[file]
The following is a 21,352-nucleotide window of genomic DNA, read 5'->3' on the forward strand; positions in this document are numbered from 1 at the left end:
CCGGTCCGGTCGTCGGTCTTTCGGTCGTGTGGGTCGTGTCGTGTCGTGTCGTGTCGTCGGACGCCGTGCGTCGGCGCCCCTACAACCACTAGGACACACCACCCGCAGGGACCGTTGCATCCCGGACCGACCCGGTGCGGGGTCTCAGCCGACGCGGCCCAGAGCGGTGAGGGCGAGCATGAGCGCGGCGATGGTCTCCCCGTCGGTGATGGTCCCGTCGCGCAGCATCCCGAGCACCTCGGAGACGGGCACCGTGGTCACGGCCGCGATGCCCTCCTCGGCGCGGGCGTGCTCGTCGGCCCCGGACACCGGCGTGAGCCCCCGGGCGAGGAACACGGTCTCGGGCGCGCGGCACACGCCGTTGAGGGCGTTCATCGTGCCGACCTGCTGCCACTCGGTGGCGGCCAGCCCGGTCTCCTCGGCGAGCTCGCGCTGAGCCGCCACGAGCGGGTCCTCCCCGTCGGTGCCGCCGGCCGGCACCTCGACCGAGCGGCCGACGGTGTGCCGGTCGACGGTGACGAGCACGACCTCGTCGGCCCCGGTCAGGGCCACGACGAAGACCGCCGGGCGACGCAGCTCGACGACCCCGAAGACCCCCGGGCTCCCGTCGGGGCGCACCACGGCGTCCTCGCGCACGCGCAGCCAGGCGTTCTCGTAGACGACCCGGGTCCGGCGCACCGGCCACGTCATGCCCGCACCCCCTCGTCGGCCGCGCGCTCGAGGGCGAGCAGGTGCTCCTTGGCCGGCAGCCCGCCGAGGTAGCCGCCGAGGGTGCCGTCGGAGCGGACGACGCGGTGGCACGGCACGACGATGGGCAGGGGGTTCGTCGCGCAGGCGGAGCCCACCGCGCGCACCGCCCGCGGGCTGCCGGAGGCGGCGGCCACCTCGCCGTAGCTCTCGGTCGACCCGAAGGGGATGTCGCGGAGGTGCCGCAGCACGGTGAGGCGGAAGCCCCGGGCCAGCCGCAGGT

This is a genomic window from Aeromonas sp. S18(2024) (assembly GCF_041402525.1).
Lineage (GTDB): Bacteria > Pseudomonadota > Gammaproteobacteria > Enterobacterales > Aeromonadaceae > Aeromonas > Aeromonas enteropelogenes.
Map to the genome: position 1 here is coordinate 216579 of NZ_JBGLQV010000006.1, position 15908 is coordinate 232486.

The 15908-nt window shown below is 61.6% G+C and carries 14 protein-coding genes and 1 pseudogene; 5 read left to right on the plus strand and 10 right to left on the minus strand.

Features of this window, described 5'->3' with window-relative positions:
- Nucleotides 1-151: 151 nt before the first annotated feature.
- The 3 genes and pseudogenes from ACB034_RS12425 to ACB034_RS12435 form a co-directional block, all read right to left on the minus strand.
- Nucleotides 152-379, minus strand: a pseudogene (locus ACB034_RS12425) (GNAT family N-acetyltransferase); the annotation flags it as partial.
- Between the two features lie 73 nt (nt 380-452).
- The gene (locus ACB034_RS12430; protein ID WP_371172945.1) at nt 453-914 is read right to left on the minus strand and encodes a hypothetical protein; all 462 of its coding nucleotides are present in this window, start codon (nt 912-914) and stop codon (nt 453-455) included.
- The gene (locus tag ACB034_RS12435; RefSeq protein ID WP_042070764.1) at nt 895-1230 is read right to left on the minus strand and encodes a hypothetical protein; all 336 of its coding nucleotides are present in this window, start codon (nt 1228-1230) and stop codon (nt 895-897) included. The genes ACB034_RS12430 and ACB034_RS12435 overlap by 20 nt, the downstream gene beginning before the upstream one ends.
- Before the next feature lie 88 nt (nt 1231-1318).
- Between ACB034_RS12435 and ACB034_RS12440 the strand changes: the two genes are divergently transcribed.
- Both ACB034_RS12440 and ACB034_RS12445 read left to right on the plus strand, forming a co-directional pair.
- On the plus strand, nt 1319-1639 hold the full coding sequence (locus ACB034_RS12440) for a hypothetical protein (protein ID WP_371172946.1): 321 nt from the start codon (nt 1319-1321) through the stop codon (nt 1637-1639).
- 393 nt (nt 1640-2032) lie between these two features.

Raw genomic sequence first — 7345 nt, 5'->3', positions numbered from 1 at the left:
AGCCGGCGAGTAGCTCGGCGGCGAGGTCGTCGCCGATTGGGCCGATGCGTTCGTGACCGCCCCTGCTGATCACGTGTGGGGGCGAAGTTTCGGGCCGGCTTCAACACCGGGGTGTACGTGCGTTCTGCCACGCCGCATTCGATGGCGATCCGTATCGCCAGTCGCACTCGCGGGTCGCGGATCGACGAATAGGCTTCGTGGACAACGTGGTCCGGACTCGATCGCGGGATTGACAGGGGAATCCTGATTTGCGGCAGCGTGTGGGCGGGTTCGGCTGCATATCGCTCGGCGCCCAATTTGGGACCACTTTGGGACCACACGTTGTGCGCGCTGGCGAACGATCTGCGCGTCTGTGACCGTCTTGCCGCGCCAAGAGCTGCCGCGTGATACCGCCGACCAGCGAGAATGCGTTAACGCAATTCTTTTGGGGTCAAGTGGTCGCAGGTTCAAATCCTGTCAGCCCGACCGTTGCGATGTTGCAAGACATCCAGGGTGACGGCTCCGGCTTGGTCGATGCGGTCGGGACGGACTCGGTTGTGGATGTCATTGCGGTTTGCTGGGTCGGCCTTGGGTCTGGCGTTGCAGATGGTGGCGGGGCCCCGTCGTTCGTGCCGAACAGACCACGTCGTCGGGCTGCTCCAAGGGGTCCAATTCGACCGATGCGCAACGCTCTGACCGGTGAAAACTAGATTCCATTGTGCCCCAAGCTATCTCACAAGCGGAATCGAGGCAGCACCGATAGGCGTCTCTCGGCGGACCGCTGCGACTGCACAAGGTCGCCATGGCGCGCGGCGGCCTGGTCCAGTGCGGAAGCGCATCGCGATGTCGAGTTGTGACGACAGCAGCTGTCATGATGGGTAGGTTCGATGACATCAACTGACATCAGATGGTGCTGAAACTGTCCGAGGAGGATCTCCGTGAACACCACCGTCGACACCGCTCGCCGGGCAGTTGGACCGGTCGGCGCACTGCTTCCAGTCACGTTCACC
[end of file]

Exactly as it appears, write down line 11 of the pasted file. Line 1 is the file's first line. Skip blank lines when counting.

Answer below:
- Between the two features lie 73 nt (nt 380-452).